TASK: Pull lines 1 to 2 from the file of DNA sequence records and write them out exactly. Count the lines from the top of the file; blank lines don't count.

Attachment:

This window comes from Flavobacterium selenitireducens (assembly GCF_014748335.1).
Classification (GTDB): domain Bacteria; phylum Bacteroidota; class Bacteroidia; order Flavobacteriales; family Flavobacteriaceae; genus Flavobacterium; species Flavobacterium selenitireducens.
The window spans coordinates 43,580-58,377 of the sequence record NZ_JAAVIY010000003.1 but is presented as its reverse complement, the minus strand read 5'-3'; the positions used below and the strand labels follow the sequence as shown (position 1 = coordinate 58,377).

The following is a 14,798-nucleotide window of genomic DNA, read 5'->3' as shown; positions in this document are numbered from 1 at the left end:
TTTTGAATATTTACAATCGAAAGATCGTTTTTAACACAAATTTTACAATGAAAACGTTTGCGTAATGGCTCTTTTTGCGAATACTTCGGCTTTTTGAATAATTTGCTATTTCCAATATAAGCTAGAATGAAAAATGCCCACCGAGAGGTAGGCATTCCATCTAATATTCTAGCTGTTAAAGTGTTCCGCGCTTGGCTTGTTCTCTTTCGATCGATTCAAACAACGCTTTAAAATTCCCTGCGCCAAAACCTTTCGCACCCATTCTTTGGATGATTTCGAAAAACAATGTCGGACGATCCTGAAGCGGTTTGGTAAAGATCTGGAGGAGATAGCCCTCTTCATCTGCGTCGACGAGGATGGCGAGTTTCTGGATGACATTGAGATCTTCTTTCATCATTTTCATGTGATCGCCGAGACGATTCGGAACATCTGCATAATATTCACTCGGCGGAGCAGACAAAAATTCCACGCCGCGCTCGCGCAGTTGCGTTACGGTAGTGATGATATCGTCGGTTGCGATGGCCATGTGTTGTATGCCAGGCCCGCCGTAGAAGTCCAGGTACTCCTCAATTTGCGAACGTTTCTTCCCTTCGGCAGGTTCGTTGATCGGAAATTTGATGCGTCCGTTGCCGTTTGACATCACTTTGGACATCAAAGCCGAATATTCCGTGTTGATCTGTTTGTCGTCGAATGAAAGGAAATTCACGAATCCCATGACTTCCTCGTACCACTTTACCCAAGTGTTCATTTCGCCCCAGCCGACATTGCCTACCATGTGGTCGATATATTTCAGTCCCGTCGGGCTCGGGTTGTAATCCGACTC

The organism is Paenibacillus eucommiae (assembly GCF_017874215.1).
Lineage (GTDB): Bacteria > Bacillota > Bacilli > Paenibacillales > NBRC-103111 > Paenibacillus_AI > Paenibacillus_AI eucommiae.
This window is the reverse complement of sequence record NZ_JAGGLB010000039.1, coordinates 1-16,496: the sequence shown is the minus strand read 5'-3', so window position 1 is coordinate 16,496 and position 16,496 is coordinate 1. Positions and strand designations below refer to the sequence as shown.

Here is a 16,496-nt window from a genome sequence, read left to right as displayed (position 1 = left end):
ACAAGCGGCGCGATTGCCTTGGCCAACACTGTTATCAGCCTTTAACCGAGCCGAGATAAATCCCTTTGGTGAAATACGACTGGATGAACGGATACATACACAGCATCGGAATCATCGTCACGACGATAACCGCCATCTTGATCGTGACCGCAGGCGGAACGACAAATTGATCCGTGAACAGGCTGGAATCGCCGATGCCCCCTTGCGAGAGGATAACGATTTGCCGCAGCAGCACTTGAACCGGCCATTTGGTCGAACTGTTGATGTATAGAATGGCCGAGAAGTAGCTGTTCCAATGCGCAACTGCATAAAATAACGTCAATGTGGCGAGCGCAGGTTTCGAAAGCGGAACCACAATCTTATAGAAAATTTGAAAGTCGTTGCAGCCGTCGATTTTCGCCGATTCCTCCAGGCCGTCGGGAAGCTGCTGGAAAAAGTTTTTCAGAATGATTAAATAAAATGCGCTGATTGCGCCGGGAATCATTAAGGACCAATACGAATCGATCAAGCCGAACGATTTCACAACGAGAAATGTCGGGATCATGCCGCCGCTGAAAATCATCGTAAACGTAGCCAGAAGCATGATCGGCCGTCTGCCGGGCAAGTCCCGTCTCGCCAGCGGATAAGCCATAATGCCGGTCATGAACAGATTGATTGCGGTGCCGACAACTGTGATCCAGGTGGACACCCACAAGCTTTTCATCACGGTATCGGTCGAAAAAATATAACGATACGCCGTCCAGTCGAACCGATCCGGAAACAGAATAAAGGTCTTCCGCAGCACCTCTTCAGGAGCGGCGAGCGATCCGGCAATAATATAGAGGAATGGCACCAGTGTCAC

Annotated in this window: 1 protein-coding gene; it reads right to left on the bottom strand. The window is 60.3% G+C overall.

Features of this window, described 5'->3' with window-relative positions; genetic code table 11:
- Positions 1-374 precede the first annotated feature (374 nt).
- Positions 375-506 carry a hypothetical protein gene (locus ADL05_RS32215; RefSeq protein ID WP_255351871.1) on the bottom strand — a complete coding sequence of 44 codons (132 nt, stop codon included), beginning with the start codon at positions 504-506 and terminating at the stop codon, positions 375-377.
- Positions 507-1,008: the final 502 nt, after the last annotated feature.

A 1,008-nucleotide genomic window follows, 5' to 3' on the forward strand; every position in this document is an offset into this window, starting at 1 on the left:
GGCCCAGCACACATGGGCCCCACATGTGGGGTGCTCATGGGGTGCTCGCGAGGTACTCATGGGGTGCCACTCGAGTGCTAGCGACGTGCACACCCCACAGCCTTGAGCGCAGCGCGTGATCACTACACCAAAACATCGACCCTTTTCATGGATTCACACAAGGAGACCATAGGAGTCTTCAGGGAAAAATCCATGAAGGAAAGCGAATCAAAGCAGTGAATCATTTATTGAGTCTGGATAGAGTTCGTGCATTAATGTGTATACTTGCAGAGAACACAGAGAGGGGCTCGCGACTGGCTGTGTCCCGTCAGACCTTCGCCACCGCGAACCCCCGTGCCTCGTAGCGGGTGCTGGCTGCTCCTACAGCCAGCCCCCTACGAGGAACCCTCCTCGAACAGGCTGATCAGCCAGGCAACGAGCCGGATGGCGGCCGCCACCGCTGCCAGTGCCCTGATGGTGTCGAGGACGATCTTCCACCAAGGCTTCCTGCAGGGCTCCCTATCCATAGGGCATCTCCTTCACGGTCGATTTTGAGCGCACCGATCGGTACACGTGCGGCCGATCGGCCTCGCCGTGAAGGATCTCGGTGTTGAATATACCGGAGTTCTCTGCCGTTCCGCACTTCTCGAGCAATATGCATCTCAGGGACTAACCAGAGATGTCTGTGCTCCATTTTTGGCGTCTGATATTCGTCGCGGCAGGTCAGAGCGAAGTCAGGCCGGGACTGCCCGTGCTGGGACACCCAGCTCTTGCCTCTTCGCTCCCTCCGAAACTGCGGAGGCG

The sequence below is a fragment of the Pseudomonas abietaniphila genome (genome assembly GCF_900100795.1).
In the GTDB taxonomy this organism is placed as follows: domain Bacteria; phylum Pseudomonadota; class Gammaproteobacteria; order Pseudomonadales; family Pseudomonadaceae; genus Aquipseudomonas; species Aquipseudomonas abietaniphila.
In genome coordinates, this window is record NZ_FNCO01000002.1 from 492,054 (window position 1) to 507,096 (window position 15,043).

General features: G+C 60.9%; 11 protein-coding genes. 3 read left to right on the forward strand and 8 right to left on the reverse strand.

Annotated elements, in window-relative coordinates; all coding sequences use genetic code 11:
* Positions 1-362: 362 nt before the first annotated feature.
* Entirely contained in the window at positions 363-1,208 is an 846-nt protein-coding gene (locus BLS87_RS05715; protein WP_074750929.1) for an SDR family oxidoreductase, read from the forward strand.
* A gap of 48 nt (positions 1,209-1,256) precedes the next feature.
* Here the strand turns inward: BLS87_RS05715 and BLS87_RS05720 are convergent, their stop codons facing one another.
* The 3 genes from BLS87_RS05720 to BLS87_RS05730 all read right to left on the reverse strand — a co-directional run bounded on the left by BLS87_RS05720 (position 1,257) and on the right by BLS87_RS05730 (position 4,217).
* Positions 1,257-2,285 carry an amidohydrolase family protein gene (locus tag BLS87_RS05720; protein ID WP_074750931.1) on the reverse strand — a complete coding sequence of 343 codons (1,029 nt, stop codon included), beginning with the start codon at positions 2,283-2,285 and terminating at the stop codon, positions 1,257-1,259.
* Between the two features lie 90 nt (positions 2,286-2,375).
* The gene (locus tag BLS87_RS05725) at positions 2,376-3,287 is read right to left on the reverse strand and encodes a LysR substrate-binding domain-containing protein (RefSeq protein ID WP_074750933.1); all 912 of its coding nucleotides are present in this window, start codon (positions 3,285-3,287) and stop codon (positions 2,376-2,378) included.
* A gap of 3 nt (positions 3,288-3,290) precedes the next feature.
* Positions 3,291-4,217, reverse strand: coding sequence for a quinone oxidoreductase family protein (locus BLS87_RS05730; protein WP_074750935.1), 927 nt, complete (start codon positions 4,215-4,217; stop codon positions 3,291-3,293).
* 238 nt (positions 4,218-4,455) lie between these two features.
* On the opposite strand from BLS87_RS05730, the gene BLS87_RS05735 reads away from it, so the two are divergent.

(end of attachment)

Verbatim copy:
This window comes from Flavobacterium selenitireducens (assembly GCF_014748335.1).
Classification (GTDB): domain Bacteria; phylum Bacteroidota; class Bacteroidia; order Flavobacteriales; family Flavobacteriaceae; genus Flavobacterium; species Flavobacterium selenitireducens.